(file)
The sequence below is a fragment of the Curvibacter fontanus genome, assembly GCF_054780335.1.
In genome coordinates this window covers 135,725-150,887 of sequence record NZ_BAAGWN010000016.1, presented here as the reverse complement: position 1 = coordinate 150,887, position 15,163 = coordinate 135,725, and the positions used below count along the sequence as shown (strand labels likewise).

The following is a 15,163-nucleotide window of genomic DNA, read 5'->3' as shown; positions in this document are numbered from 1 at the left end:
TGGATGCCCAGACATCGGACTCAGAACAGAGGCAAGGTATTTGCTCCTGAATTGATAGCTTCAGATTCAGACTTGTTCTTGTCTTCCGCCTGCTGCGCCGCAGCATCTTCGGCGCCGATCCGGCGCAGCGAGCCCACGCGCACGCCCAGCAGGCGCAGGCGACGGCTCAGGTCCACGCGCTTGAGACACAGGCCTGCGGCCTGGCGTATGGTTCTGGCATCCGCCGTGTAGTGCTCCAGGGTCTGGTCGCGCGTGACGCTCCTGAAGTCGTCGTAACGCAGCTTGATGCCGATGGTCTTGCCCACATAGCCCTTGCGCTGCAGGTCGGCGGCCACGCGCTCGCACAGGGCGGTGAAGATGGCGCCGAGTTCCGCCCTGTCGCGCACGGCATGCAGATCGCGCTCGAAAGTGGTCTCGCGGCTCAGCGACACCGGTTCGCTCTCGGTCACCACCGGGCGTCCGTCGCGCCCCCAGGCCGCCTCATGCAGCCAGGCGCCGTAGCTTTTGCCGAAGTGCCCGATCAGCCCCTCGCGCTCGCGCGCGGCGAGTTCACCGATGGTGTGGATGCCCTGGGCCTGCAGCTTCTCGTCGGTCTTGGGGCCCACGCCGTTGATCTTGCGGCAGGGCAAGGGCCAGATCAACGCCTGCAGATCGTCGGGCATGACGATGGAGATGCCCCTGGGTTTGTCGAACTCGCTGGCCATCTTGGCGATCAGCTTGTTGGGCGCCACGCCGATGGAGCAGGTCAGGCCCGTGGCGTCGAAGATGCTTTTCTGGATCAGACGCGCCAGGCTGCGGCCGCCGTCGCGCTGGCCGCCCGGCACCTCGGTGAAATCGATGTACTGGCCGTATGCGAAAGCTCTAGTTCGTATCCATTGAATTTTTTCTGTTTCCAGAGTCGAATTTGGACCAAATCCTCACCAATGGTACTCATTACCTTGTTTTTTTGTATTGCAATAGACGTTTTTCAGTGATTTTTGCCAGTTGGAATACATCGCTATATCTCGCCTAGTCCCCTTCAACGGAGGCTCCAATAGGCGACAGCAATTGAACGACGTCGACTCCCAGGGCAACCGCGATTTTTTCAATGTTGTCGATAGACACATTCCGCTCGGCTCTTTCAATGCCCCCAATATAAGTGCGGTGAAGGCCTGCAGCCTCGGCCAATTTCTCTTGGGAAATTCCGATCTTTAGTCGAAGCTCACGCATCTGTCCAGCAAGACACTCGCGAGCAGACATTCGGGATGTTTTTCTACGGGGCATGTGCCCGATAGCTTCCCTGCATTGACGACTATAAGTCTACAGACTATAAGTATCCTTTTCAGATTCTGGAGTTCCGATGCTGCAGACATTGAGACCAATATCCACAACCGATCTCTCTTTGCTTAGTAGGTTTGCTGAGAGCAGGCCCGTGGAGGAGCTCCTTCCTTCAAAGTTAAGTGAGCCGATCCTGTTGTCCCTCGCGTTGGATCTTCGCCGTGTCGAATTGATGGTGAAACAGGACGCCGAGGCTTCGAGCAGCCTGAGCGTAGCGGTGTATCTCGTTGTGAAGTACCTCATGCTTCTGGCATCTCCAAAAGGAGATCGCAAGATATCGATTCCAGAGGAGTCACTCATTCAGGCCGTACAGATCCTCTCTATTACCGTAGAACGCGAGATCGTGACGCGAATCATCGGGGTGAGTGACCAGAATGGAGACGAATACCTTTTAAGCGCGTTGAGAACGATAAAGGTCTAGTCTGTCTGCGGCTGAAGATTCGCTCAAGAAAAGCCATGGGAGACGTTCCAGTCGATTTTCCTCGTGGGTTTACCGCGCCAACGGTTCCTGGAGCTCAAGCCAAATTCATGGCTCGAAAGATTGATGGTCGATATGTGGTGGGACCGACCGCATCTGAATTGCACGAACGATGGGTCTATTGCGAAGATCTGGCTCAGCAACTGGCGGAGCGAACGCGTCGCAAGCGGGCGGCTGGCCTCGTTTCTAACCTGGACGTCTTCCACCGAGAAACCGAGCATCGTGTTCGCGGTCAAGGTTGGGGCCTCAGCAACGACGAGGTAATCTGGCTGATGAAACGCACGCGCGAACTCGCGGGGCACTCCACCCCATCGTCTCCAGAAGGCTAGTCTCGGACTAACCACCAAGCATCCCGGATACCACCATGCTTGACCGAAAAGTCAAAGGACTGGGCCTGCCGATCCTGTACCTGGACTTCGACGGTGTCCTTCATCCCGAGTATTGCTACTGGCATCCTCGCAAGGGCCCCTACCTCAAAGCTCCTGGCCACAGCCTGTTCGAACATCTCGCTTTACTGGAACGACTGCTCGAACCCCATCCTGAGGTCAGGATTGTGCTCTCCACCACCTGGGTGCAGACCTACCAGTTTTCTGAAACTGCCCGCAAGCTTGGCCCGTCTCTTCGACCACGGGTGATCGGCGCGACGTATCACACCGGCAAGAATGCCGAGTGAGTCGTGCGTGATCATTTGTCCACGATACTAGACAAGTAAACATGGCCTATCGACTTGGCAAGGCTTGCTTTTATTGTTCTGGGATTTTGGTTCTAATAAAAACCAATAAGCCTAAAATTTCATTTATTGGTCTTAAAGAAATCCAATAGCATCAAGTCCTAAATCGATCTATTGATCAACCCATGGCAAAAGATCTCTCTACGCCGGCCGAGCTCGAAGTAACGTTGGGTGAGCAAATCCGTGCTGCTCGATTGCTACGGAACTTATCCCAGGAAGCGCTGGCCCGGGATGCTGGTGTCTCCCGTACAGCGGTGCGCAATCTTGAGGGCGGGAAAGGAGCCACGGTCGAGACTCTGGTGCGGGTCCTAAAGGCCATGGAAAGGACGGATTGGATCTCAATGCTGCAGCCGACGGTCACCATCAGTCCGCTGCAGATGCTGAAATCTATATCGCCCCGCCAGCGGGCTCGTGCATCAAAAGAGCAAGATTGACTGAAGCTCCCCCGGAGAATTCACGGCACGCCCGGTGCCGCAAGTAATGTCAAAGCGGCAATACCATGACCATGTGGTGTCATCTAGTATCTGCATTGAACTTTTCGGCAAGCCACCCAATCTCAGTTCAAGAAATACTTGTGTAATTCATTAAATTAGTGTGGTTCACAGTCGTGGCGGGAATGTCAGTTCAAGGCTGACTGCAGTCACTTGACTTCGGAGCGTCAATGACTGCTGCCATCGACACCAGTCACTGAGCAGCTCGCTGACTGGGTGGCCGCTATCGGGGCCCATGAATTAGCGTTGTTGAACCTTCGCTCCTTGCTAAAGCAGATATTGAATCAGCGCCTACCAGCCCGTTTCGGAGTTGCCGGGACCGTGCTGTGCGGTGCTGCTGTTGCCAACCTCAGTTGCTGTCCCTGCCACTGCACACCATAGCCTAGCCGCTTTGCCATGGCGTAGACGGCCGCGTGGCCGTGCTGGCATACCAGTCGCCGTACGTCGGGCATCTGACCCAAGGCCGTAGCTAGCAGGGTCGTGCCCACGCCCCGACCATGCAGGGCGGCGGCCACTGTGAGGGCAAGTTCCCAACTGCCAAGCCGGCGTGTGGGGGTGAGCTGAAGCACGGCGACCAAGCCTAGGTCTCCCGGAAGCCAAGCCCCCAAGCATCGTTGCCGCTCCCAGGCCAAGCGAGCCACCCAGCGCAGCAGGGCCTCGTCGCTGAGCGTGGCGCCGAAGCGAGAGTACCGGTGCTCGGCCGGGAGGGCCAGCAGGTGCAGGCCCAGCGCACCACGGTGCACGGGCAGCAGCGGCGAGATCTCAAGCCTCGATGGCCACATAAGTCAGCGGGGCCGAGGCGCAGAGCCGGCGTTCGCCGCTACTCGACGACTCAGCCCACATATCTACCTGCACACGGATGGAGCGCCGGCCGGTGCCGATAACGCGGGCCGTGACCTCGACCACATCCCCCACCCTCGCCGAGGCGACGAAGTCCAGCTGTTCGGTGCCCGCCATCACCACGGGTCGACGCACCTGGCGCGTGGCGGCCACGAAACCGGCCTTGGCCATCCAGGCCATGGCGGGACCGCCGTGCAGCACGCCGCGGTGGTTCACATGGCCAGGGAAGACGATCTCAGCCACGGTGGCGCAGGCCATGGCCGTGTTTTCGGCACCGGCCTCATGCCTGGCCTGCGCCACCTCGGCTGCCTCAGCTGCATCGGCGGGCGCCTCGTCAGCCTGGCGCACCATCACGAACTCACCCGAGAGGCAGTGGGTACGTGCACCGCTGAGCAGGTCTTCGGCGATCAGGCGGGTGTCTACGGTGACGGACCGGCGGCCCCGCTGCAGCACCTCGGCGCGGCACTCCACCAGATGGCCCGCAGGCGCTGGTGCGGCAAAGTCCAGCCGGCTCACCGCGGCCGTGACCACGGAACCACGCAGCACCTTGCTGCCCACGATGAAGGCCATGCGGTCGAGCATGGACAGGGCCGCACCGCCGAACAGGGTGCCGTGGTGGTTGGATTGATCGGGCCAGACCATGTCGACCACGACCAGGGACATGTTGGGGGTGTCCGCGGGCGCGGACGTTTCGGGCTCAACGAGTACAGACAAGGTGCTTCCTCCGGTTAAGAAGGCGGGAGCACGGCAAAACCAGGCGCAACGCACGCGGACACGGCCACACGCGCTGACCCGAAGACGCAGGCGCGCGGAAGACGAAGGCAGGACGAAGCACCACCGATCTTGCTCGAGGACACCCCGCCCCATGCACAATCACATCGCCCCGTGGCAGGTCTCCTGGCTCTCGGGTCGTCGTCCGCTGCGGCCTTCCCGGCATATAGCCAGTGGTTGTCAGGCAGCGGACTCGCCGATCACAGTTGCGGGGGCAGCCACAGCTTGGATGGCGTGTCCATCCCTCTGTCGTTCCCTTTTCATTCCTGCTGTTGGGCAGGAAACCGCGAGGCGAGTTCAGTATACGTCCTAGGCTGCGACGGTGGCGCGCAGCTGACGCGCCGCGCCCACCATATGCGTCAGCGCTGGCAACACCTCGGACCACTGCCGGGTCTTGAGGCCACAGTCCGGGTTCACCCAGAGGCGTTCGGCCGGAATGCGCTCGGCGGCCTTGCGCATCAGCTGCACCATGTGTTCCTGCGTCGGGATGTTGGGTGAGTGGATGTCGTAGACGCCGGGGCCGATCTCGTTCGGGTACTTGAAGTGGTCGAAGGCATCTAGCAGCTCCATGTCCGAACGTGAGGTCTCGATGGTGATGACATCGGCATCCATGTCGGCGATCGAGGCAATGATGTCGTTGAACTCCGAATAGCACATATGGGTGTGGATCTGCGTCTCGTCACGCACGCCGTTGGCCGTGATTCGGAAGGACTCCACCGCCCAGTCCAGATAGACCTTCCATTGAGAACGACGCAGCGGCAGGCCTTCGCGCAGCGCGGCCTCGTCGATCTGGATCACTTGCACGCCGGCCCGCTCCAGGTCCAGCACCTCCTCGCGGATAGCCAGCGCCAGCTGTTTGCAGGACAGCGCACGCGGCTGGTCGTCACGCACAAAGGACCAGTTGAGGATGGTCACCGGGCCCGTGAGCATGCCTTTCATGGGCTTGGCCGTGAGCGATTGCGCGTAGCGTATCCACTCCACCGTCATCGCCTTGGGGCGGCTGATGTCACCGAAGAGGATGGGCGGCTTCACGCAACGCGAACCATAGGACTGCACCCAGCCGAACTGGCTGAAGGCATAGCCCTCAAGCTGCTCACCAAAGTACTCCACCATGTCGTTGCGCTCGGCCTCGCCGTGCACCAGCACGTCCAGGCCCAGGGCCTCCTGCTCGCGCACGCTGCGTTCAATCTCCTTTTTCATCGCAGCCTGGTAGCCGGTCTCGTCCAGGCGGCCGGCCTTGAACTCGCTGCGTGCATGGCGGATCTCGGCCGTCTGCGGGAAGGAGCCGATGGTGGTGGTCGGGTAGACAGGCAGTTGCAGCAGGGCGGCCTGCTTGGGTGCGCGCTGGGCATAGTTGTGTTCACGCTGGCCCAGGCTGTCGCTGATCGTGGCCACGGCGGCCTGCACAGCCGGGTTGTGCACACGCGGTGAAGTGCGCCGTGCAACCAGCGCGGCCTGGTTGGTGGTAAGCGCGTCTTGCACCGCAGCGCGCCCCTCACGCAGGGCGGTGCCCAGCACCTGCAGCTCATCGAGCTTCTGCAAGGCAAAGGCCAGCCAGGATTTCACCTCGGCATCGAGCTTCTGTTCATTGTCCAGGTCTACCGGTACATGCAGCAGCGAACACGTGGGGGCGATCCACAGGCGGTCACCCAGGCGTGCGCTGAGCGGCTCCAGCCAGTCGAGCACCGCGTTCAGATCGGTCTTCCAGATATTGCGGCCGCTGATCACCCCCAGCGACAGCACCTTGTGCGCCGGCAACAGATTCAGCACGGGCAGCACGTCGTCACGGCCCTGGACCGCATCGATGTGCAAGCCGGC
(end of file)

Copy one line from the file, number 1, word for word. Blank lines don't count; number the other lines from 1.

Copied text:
The sequence below is a fragment of the Curvibacter fontanus genome, assembly GCF_054780335.1.